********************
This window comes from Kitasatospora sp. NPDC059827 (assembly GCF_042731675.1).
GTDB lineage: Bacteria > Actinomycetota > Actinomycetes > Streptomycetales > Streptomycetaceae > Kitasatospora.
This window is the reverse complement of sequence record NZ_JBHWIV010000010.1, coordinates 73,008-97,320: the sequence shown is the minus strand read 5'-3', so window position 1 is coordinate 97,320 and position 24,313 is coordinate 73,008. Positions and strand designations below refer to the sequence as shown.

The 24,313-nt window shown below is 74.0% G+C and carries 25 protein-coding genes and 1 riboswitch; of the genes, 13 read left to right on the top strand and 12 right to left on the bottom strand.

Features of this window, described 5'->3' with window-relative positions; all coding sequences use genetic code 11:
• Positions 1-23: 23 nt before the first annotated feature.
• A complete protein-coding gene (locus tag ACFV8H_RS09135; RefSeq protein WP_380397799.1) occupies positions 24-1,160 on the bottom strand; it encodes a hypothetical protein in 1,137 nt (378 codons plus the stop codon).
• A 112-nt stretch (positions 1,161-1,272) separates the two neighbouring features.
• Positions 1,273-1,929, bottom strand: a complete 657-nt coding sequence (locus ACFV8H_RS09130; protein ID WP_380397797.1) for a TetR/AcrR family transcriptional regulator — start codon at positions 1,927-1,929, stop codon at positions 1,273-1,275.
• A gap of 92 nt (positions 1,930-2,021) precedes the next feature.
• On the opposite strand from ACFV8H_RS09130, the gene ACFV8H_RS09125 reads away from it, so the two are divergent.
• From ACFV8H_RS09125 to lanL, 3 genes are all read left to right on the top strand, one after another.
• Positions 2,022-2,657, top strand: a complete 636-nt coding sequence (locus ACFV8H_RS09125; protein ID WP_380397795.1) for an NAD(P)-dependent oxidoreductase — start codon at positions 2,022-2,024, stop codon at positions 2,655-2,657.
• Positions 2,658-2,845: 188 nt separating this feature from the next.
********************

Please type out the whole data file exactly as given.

This window comes from Kitasatospora sp. NPDC059827 (assembly GCF_042731675.1).
GTDB lineage: Bacteria > Actinomycetota > Actinomycetes > Streptomycetales > Streptomycetaceae > Kitasatospora.
This window is the reverse complement of sequence record NZ_JBHWIV010000010.1, coordinates 73,008-97,320: the sequence shown is the minus strand read 5'-3', so window position 1 is coordinate 97,320 and position 24,313 is coordinate 73,008. Positions and strand designations below refer to the sequence as shown.

The 24,313-nt window shown below is 74.0% G+C and carries 25 protein-coding genes and 1 riboswitch; of the genes, 13 read left to right on the top strand and 12 right to left on the bottom strand.

Features of this window, described 5'->3' with window-relative positions; all coding sequences use genetic code 11:
• Positions 1-23: 23 nt before the first annotated feature.
• A complete protein-coding gene (locus tag ACFV8H_RS09135; RefSeq protein WP_380397799.1) occupies positions 24-1,160 on the bottom strand; it encodes a hypothetical protein in 1,137 nt (378 codons plus the stop codon).
• A 112-nt stretch (positions 1,161-1,272) separates the two neighbouring features.
• Positions 1,273-1,929, bottom strand: a complete 657-nt coding sequence (locus ACFV8H_RS09130; protein ID WP_380397797.1) for a TetR/AcrR family transcriptional regulator — start codon at positions 1,927-1,929, stop codon at positions 1,273-1,275.
• A gap of 92 nt (positions 1,930-2,021) precedes the next feature.
• On the opposite strand from ACFV8H_RS09130, the gene ACFV8H_RS09125 reads away from it, so the two are divergent.
• From ACFV8H_RS09125 to lanL, 3 genes are all read left to right on the top strand, one after another.
• Positions 2,022-2,657, top strand: a complete 636-nt coding sequence (locus ACFV8H_RS09125; protein ID WP_380397795.1) for an NAD(P)-dependent oxidoreductase — start codon at positions 2,022-2,024, stop codon at positions 2,655-2,657.
• Positions 2,658-2,845: 188 nt separating this feature from the next.